The Solar Energy Industries Association (SEIA) has urged the Biden Administration to phase out the Section 201 tariffs on certain crystalline silicon PV cells from China ahead of a US International Trade Commission (USITC) hearing this week.
In a prehearing briefing, SEIA said the tariffs had “caused more harm than good”, have not improved the competitiveness of US manufacturing and have cost the US solar industry more than 30,000 jobs.
On Wednesday (3 November), the USITC will hear arguments on the effectiveness of the tariffs before making a recommendation to President Biden on whether to extend, change or phase out the tariffs.
Section 201 was imposed by President Trump in January 2018, with the stated goal of strengthening US solar manufacturing. SEIA said the tariffs “have only produced marginal investments in domestic module assembly facilities that fall well short of the capacity needed to serve US demand”.
The tariffs were introduced at a rate of 30%, declining by five percentage points each year for four years. However, then-President Trump issued a proclamation last October that imposed the safeguard duties on previously excluded bifacial panels and increased the tariff rate from 15% to 18% for its fourth year (2021).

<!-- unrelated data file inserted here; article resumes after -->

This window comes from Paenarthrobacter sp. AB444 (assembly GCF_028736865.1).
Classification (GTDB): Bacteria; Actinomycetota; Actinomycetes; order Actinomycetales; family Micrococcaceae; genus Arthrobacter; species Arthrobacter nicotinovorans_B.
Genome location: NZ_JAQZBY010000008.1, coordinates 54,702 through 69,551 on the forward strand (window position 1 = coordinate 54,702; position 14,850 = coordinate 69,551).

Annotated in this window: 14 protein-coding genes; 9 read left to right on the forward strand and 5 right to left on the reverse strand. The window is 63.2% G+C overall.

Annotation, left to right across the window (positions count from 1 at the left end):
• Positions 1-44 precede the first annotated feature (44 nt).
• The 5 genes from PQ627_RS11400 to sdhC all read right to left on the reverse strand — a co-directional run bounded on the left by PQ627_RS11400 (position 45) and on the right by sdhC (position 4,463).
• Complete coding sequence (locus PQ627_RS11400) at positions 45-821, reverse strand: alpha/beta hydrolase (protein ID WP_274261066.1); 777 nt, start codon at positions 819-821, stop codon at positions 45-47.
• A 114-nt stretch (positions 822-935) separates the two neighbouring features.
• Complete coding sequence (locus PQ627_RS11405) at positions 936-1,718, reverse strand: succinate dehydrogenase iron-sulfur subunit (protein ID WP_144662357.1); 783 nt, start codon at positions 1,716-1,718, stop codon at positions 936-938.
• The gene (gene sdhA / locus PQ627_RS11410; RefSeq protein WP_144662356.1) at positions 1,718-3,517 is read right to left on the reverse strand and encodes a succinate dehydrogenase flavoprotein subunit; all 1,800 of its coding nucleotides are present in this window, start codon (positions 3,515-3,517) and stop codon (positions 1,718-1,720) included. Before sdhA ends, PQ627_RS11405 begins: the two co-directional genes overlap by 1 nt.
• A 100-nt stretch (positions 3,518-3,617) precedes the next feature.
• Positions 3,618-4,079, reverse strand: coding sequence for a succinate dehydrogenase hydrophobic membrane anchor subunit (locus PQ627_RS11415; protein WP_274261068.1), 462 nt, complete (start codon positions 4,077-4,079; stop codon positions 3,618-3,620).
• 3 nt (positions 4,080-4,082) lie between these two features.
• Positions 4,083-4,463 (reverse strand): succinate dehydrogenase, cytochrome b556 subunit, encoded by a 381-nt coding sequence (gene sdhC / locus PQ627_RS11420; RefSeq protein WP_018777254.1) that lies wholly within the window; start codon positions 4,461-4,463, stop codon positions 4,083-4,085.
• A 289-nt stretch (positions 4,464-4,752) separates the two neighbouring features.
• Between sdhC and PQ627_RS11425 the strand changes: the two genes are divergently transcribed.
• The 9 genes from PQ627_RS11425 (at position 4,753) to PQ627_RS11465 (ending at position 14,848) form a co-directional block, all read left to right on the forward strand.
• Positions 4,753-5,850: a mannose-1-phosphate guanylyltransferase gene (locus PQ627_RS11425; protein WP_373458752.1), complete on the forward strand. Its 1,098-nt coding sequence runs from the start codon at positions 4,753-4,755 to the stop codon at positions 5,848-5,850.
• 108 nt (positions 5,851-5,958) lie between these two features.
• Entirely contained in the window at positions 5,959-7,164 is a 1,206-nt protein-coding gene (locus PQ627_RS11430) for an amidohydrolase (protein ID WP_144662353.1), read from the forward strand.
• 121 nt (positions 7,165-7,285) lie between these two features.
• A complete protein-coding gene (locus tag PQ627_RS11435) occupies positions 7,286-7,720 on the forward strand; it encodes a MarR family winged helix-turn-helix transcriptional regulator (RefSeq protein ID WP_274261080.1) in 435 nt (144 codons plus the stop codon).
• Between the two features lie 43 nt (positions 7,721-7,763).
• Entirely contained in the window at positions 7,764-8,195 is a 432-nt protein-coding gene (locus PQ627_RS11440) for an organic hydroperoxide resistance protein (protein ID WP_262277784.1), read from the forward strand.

The tariffs are due to end in February 2022 and SEIA president and CEO Abigail Hopper said any extension “would be yet another barrier to clean energy deployment and will undermine any hope we have to mitigate this crisis”.
“The U.S. has collected US$2.6 billion in Section 201 solar tariffs, but not one cent of that helped the domestic manufacturing industry,” added Hopper.
SEIA had previously called on President Biden to scrap the tariffs but is now calling for a phased out approach, warning against any extension.
In its US Solar Market Insight report, published alongside Wood Mackenzie last week, SEIA said the potential for expanded and extended tariffs, in addition to supply chain constraints and the US government’s withhold release order, “pose downside risks to near-term growth” of the country’s solar sector.
Instead, it has called for increased federal investment to support US solar manufacturing, such as senator Jon Ossoff’s proposed Solar Energy Manufacturing for America Act (SEMA).
“We need a robust domestic manufacturing sector in the U.S., and smart policy solutions such as senator Ossoff’s tax credit for solar manufacturing will help us make the long-term investments needed to step up domestic production,” Hopper said.